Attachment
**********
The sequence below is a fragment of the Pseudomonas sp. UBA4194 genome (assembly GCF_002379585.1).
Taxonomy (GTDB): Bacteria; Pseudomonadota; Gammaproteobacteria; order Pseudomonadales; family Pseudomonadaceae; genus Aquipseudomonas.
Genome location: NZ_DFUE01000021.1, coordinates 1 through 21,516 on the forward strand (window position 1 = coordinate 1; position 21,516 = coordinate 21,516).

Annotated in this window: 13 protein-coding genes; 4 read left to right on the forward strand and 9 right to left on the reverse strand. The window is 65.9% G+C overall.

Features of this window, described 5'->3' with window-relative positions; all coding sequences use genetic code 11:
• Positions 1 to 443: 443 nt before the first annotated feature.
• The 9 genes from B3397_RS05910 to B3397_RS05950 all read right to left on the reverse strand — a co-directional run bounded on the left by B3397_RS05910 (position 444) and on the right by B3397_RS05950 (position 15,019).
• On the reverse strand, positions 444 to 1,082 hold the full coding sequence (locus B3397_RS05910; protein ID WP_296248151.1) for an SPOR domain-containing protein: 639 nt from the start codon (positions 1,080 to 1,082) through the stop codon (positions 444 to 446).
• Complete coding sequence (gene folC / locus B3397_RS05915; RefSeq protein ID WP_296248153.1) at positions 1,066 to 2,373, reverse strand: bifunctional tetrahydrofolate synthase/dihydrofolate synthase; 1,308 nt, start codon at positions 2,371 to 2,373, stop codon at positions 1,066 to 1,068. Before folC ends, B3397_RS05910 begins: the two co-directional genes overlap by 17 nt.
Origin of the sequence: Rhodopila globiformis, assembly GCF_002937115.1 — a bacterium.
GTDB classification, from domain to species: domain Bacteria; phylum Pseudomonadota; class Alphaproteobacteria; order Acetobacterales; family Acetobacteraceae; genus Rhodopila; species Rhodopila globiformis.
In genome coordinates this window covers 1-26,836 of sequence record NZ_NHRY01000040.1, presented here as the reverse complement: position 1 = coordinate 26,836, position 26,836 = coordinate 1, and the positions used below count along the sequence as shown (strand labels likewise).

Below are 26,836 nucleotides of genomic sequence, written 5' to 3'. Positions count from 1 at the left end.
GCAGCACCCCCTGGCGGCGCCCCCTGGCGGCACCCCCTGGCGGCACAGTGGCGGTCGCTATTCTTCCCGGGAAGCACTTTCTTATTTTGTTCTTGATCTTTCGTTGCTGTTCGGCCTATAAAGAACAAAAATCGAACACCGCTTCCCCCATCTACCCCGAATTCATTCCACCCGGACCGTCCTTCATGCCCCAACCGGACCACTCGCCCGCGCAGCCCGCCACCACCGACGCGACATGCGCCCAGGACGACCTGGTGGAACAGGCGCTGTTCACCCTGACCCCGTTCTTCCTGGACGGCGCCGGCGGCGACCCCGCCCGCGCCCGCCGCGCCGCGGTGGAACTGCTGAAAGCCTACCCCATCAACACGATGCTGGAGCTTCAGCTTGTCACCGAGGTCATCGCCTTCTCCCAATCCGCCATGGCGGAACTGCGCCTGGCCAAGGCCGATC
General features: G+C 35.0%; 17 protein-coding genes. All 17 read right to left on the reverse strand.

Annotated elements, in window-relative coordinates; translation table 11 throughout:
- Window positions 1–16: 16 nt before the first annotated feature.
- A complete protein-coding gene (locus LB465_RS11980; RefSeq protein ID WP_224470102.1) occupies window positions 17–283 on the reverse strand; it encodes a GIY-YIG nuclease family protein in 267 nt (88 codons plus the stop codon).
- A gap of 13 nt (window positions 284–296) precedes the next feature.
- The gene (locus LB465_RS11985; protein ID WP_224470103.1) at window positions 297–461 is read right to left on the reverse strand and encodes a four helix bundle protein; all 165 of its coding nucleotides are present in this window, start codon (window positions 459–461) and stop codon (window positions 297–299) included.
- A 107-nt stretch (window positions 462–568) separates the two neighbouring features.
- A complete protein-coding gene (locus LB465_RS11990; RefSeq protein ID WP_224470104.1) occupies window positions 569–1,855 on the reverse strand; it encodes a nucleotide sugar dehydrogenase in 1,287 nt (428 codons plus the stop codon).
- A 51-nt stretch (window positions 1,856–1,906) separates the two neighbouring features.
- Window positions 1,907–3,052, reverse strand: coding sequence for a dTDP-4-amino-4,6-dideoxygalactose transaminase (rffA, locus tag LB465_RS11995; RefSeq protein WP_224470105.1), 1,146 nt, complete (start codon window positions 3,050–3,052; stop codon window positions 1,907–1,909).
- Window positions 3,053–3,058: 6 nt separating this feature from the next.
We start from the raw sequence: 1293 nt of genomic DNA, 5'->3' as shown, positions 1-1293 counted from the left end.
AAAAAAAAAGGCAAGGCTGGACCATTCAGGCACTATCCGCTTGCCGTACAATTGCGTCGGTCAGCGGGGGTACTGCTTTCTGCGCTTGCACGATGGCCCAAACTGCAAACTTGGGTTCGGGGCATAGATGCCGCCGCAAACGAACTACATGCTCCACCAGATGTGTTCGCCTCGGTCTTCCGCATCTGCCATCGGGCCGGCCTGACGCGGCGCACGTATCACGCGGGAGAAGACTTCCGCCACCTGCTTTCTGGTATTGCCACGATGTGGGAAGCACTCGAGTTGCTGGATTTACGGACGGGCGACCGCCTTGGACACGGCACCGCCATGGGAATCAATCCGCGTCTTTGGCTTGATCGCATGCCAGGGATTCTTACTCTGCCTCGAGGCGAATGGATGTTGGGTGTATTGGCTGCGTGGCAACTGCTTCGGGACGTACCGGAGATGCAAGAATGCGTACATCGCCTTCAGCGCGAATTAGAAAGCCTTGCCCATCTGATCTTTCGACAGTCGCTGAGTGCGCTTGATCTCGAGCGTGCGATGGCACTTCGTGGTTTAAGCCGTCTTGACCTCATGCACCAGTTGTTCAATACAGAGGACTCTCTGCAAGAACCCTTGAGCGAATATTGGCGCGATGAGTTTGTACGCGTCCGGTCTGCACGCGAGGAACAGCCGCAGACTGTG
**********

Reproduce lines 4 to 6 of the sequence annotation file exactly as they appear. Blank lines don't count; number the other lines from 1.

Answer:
Annotated in this window: 13 protein-coding genes; 4 read left to right on the forward strand and 9 right to left on the reverse strand. The window is 65.9% G+C overall.

Features of this window, described 5'->3' with window-relative positions; all coding sequences use genetic code 11:
• Positions 1 to 443: 443 nt before the first annotated feature.